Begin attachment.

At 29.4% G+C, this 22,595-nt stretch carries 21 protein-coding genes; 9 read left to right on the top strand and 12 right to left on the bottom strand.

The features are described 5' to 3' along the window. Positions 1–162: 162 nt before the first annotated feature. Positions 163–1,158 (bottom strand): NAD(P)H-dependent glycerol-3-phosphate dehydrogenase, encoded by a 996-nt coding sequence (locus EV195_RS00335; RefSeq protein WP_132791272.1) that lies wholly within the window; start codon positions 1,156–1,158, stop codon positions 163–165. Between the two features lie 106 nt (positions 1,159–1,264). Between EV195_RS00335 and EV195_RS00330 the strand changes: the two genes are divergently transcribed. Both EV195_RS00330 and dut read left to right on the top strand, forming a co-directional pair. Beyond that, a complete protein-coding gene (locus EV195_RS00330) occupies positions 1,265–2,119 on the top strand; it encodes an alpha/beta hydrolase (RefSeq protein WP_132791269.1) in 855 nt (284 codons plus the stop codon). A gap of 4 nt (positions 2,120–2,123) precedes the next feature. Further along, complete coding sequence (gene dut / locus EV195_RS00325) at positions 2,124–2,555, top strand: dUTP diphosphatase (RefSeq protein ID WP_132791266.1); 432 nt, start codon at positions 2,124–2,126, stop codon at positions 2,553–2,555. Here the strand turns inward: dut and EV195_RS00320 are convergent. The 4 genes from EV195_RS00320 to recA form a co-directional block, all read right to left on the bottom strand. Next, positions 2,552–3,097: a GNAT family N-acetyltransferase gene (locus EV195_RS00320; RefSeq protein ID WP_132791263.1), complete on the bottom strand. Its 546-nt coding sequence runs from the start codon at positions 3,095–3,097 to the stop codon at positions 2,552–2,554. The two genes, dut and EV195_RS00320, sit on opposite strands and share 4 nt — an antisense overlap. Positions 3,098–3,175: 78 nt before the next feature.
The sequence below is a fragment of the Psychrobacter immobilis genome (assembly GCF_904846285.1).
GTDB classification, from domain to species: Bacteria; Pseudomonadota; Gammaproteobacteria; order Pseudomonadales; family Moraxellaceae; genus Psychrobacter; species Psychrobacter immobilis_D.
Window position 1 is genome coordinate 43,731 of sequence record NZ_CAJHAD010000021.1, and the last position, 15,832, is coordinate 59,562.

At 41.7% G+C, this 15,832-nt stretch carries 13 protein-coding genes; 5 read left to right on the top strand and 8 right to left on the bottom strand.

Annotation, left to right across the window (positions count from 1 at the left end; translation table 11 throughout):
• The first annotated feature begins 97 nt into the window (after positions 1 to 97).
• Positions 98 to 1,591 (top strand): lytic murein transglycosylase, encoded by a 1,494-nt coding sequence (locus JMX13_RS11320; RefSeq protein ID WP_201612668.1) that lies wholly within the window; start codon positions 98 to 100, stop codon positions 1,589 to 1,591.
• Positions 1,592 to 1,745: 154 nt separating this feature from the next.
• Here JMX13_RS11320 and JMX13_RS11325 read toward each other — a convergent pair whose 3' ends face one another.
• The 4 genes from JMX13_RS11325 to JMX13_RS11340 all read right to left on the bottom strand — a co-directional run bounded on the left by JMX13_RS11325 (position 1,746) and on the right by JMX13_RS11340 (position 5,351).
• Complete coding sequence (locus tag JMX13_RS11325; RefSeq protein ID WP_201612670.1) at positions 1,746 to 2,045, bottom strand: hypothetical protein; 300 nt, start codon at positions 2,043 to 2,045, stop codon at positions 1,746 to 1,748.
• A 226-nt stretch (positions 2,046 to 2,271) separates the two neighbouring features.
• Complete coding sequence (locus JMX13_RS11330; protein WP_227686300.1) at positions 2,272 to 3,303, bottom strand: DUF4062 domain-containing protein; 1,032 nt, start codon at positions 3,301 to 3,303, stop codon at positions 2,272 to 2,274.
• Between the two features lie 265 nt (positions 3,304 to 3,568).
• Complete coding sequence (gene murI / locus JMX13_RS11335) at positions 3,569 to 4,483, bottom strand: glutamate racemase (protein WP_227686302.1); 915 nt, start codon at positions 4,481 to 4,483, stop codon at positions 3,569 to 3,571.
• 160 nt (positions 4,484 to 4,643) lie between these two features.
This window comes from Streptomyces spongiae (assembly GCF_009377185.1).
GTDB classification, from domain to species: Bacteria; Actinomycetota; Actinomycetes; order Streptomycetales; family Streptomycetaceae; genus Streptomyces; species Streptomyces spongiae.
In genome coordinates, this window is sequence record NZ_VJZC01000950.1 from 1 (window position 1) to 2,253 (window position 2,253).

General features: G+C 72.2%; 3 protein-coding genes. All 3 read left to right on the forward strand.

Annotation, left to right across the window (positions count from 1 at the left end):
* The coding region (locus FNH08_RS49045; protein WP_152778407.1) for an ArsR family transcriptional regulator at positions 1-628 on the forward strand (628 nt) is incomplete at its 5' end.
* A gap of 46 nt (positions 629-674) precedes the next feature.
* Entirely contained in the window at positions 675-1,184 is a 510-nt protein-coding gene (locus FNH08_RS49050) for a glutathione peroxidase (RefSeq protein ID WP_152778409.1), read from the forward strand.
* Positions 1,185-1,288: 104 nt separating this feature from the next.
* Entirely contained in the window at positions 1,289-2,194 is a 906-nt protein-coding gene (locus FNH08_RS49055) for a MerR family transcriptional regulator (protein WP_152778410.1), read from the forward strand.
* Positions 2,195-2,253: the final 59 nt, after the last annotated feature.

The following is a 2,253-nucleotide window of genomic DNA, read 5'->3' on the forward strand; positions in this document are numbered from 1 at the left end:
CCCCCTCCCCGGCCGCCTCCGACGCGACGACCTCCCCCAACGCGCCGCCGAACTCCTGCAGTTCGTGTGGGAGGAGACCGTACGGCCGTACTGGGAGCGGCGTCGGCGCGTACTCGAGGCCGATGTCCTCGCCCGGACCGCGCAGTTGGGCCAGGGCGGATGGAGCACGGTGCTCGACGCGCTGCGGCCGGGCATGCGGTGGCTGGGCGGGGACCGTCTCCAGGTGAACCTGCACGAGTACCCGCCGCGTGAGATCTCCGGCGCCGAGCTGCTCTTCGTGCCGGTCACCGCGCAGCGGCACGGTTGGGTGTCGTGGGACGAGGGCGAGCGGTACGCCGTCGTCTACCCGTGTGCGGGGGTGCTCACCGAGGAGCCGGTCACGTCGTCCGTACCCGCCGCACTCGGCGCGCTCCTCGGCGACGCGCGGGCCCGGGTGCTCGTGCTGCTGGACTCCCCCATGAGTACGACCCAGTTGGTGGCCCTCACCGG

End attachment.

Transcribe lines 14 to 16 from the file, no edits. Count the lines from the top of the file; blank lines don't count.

• A 226-nt stretch (positions 2,046 to 2,271) separates the two neighbouring features.
• Complete coding sequence (locus JMX13_RS11330; protein WP_227686300.1) at positions 2,272 to 3,303, bottom strand: DUF4062 domain-containing protein; 1,032 nt, start codon at positions 3,301 to 3,303, stop codon at positions 2,272 to 2,274.
• Between the two features lie 265 nt (positions 3,304 to 3,568).